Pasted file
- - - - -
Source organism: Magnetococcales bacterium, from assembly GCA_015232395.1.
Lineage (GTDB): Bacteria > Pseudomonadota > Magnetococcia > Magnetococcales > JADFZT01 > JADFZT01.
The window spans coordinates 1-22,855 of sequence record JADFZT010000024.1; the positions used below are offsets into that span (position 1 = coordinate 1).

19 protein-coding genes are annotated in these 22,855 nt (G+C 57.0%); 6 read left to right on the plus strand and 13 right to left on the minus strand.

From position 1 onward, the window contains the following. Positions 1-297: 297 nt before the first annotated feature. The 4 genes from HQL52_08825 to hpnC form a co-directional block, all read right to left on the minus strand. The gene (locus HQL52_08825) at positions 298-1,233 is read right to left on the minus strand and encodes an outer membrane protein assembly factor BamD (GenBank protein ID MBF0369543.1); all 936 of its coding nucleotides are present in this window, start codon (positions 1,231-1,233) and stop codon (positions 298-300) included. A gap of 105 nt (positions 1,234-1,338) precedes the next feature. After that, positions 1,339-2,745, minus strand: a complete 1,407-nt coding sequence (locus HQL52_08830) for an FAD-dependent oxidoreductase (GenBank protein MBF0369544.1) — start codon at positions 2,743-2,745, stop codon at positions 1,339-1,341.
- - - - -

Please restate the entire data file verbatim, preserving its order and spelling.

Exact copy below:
Source organism: Magnetococcales bacterium, from assembly GCA_015232395.1.
Lineage (GTDB): Bacteria > Pseudomonadota > Magnetococcia > Magnetococcales > JADFZT01 > JADFZT01.
The window spans coordinates 1-22,855 of sequence record JADFZT010000024.1; the positions used below are offsets into that span (position 1 = coordinate 1).

19 protein-coding genes are annotated in these 22,855 nt (G+C 57.0%); 6 read left to right on the plus strand and 13 right to left on the minus strand.

From position 1 onward, the window contains the following. Positions 1-297: 297 nt before the first annotated feature. The 4 genes from HQL52_08825 to hpnC form a co-directional block, all read right to left on the minus strand. The gene (locus HQL52_08825) at positions 298-1,233 is read right to left on the minus strand and encodes an outer membrane protein assembly factor BamD (GenBank protein ID MBF0369543.1); all 936 of its coding nucleotides are present in this window, start codon (positions 1,231-1,233) and stop codon (positions 298-300) included. A gap of 105 nt (positions 1,234-1,338) precedes the next feature. After that, positions 1,339-2,745, minus strand: a complete 1,407-nt coding sequence (locus HQL52_08830) for an FAD-dependent oxidoreductase (GenBank protein MBF0369544.1) — start codon at positions 2,743-2,745, stop codon at positions 1,339-1,341.